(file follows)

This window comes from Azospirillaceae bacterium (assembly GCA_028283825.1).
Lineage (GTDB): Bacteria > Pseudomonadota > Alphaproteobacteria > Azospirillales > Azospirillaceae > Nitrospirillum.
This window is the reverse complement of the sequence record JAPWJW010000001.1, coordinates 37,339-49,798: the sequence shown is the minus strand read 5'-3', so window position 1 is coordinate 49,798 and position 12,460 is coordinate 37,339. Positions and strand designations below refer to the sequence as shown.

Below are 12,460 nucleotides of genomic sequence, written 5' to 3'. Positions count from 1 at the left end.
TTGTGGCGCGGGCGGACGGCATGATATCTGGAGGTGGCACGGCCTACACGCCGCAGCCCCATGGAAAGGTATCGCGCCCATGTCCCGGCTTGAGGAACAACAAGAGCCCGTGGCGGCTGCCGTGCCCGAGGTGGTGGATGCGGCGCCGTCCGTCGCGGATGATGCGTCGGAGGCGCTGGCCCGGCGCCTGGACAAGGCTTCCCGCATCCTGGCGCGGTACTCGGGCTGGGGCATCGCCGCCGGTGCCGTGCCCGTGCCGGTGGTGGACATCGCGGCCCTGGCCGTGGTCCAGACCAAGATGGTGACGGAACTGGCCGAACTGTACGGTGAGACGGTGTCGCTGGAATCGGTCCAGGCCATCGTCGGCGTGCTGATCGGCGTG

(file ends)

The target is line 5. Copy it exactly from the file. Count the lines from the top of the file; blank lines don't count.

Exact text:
TTGTGGCGCGGGCGGACGGCATGATATCTGGAGGTGGCACGGCCTACACGCCGCAGCCCCATGGAAAGGTATCGCGCCCATGTCCCGGCTTGAGGAACAACAAGAGCCCGTGGCGGCTGCCGTGCCCGAGGTGGTGGATGCGGCGCCGTCCGTCGCGGATGATGCGTCGGAGGCGCTGGCCCGGCGCCTGGACAAGGCTTCCCGCATCCTGGCGCGGTACTCGGGCTGGGGCATCGCCGCCGGTGCCGTGCCCGTGCCGGTGGTGGACATCGCGGCCCTGGCCGTGGTCCAGACCAAGATGGTGACGGAACTGGCCGAACTGTACGGTGAGACGGTGTCGCTGGAATCGGTCCAGGCCATCGTCGGCGTGCTGATCGGCGTG